Last night, after putting Dean to bed, I pried myself off the MegaCouch to tackle some chores when I remembered I’d been meaning to listen to Elizabeth Gilbert’s new “Magic Lessons” podcast series.
I queued it up on my phone, stuck my headphones in, and got to work. But something happened five minutes in: I turned into this crazy person who started talking to … herself? Liz Gilbert? The women calling in? I don’t know, but every five seconds I was nodding along, whispering “yes,” feeling like EVERY CREATIVE NEEDS TO BE LISTENING TO THIS.
I made it through all four segments (each 20 minutes or less) and fell so hard for the message Liz is pushing in tandem with the September release of her new book. The support she’s giving creatives—to abandon their guilt, push forward, face their fears, and dig in to their passions—feels like a conversation so many makers need to hear.
At the start of every podcast, Liz (who has a great voice for podcasts, by the way), describes magic lessons as “road maps for the path to creativity … the extra nudge we need when we’re feeling stuck in our creative lives.”
I love that, don’t you? Now I can’t wait to keep listening (especially when special guests include fellow creatives like writer Cheryl Strayed and Pastor Rob Bell). In the meantime, here are a few nuggets to remember that I hope inspire you too:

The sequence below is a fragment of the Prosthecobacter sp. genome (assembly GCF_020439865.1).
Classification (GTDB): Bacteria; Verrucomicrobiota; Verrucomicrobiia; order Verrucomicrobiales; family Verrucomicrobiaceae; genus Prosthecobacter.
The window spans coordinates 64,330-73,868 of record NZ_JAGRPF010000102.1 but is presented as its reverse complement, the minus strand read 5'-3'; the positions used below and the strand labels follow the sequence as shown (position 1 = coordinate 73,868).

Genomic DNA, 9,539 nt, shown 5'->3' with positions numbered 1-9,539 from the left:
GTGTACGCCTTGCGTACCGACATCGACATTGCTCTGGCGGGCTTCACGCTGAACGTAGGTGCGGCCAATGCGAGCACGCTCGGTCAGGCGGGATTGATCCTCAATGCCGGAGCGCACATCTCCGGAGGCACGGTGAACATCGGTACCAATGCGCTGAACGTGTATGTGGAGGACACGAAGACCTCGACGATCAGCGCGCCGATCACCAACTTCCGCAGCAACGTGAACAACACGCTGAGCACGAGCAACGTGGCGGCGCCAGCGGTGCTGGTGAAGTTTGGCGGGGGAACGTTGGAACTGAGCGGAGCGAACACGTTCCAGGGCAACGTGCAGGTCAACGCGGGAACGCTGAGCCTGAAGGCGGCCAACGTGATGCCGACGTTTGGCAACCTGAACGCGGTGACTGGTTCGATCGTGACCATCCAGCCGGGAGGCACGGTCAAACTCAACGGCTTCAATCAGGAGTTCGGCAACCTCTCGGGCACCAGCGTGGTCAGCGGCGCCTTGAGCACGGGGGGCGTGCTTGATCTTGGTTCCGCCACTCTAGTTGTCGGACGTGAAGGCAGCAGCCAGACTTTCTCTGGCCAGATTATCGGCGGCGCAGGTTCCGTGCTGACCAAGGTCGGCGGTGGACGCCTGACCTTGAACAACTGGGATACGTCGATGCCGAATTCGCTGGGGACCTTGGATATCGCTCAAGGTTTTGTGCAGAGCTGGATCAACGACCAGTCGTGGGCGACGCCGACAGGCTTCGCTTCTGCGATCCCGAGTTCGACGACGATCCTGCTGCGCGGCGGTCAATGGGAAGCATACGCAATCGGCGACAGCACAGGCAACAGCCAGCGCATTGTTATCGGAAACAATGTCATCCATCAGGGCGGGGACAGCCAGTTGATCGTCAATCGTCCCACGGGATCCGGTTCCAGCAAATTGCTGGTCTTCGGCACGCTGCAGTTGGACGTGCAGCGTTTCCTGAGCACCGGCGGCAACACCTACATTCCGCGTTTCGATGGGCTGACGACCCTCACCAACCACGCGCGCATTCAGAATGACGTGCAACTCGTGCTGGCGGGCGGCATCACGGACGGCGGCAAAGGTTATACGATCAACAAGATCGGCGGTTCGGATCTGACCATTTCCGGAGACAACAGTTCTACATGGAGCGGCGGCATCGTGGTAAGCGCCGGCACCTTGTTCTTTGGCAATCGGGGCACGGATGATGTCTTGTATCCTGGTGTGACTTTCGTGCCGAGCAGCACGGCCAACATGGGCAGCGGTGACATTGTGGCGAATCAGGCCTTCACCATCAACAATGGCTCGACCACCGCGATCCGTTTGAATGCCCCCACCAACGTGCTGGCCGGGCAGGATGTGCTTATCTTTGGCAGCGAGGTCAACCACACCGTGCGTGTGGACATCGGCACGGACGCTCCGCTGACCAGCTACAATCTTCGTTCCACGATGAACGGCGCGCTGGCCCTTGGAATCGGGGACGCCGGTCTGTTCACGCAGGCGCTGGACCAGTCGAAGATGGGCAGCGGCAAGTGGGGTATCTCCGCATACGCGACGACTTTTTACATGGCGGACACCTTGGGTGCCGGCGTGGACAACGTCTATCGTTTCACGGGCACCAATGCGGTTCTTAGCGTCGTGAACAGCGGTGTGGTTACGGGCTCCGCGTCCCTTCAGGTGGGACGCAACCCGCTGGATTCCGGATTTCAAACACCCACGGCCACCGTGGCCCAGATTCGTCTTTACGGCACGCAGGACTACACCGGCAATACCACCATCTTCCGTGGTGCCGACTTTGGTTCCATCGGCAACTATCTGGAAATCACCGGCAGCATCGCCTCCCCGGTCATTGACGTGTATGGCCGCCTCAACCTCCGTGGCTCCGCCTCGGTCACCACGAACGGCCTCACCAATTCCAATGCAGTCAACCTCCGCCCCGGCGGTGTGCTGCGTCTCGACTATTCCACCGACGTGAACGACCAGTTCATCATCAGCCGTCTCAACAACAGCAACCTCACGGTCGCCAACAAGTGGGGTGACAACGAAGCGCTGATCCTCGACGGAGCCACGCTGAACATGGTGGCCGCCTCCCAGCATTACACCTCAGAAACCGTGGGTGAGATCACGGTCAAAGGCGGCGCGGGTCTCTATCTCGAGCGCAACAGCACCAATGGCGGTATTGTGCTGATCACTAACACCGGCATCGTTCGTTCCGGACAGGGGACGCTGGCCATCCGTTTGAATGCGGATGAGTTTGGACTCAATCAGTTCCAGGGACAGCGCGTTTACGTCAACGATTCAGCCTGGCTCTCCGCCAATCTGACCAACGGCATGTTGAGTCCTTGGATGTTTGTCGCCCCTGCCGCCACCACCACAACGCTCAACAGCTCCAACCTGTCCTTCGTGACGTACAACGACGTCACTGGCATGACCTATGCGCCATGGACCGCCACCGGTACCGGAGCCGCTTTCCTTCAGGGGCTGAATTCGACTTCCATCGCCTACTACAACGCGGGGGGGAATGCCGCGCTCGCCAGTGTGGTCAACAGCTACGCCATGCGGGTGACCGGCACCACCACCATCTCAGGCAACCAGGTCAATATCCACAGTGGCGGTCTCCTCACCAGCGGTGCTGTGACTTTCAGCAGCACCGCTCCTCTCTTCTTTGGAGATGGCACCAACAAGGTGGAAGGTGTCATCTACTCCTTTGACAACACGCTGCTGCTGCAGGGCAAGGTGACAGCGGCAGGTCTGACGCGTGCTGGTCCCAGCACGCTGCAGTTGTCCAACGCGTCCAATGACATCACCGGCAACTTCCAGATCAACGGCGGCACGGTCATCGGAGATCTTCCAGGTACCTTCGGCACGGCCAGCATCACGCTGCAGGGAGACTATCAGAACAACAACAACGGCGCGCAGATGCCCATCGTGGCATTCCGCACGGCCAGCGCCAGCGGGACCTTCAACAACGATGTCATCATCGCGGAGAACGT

Liz on the different ways fear can surface, stopping us from realizing our creative dreams:
“All procrastination is fear. Anything you do that stops you from the work that is gnawing at you, the work that wants to be made through you, the creative project that is begging you to realize it…anything you do that blocks that is fear. It might look like fear, but fear also has a lot of shady disguises. It can show up as perfectionism, insecurity, guilt, procrastination..all of it is something you are too scared to do.”
Liz sharing a quote from English author A.S. Byatt [I don’t know what it says about me, but these words resonated to the point where I actually felt my stomach seize up listening to them]:
“I think of my writing simply in terms of pleasure. It’s the most important thing in my life: making things. Much as I love my husband and children, I love them only because I am the person who makes things. I am who I am is the person who has the project of making a thing. And because that person does that all the time, that person is able to love all those other people.”
Liz on the ways mothers guilt themselves into believing they don’t deserve to do the creative things that fire them up:
“Mothers are the members of society who need to be given the most permission to be able to do the things that ignite their own souls. Because there is some deep sense in the world that once you are a mother your lives belong exclusively, entirely, and only to your children. Even if they are in school … there is this deep sense that anything you do that ignites you, harms them.”
Also, if you’ve never watched Liz’s TED Talks on creativity, I HIGHLY recommend.